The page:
|Inhalt||During the course of Energy Economics and Policy, which is a prerequisite for this course, the students will be learning the basic principles and ideas in a frontal instruction-oriented style. This course is additionally offered to those interested students who want to further deepen their knowledge of topics in energy economics and policy. This block seminar will take place on a Friday afternoon and Saturday as a retreat, and it will adopt a more participatory approach where students will actively present and discuss some topics in energy and climate policy. This block course will take place at the end of the spring semester. |
We will be discussing papers dealing with the following topics:
Participation in the course will be limited to 20 students.
• Economics of market-oriented policy measures such as taxes and subsidies
• Economics of non-market-oriented policy instruments such as standards, regulations, information policies, nudges, etc.
• Application of energy and climate policy instruments with a focus on developing countries including topics related to mobility, electrification, and pollution.
The students will receive a proposal of a series of scientific papers at the beginning of the semester, during an introductory meeting, from which to choose one to present to the participants of the seminar. The presentation can be individual or in groups, depending on the number of participants. The student assessment will be based on their presentation as well as on their discussion of the other papers that are presented.
Participation in the course will be limited to 20 students, and a mandatory prerequisite is to attend the Energy Economics and Policy course offered by MTEC in FS2022.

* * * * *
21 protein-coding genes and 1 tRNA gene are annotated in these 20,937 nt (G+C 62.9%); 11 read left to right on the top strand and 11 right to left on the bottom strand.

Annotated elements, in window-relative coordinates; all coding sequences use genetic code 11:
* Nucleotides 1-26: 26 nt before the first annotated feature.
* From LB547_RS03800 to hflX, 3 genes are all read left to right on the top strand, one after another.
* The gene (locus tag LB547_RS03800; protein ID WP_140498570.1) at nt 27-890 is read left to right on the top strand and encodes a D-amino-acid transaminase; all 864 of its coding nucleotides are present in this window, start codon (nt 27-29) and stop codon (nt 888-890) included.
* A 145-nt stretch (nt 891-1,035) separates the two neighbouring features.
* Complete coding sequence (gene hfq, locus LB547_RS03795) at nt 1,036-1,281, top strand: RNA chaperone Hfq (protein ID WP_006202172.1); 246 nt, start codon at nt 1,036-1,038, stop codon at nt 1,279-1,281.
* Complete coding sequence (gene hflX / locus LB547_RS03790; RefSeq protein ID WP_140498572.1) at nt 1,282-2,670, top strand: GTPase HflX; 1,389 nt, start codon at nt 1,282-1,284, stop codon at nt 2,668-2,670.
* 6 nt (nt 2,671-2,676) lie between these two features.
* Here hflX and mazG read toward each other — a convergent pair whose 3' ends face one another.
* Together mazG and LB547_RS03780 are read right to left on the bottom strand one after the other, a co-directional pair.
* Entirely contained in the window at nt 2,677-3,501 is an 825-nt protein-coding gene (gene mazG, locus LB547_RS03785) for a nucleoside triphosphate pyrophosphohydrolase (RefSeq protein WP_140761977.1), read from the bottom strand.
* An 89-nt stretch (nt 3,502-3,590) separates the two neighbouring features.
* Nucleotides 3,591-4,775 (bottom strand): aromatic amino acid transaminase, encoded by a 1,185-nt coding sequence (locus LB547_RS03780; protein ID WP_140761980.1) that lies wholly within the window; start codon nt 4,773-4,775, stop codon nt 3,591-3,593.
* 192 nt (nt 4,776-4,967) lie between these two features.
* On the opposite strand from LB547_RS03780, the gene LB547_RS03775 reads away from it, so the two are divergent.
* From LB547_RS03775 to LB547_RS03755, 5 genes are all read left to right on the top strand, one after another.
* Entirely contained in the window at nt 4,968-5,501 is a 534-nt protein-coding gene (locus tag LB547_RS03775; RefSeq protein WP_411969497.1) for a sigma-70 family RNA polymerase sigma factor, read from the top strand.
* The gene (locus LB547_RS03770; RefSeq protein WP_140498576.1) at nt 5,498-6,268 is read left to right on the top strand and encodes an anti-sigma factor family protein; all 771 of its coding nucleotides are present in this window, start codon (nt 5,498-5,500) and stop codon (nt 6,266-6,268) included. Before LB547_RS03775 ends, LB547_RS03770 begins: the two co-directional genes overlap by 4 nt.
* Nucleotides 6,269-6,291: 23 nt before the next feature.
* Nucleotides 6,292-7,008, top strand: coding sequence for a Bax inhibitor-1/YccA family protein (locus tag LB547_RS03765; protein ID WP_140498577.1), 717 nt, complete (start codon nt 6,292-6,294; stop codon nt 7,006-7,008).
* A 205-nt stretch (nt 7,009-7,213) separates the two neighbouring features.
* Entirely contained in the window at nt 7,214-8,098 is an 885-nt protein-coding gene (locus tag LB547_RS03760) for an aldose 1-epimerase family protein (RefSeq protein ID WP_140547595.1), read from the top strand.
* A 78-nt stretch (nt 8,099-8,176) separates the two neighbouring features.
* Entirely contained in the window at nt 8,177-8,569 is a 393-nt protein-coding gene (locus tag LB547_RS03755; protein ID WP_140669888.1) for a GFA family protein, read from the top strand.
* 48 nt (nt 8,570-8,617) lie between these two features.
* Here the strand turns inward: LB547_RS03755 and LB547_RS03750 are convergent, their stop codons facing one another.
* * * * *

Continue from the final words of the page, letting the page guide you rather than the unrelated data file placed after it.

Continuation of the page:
|101-0531-00L||Digitalization for Circular Construction (D4C^2) |
All students who register go onto a waiting list and 25 of them will be selected by the lecturer
|W||4 KP||9P||C. De Wolf|
|Kurzbeschreibung||Students will learn about digital innovations for circular construction (e.g. reuse of materials) through hands-on learning: they will be accompanied on demolition sites to recover and reclaim building materials, they will learn how to use computational tools to design structures with an available stock of materials, and they will use digital fabrication techniques to build a dome on campus.|
|Lernziel||The project has several goals:|
•Teach students about the challenges of reuse in the built environment and how to overcome them in order to transition the construction sector from a linear to a circular economy – this can only be done through the proposed industry collaboration and hands-on, on-site learning.
•Show students how to design and built from A to Z: many engineering and architecture students end up acquiring amazing design skills, but have never been on a demolition site to disassemble the structure themselves – this course will offer this experience to them.
•Demonstrate how we can bring together two worlds that are often too distinct: low-impact construction and digital innovation – this course will explore which digital tools already used in other sectors could be beneficial for reuse and low-carbon construction.
|Inhalt||This is a workshop-based course on circular construction on-site. During the first workshop, students will use photogrammetry from drone imagery and LiDAR scanning to capture data on building materials; Scan-to-BIM techniques for geometric reconstruction based on point-clouds; and computer-vision techniques for identifying material geometries, types, and conditions in order to make an inventory of available materials. During the second workshop, my industry partners (e.g., Baubüro in situ, Materiuum, Rotor) and I will work with the students on the disassembly of the building in a non-destructive way. During the third workshop, students will learn to use computational design tools to structurally optimize their structure’s shape with the available stock of materials. Finally, during the fourth workshop, students will build a dome structure with the reclaimed materials on the ETH campus. This class will enable students to explore all digital tools available (assessment, disassembly, design, and reassembly) for circular construction on a real-world case study.|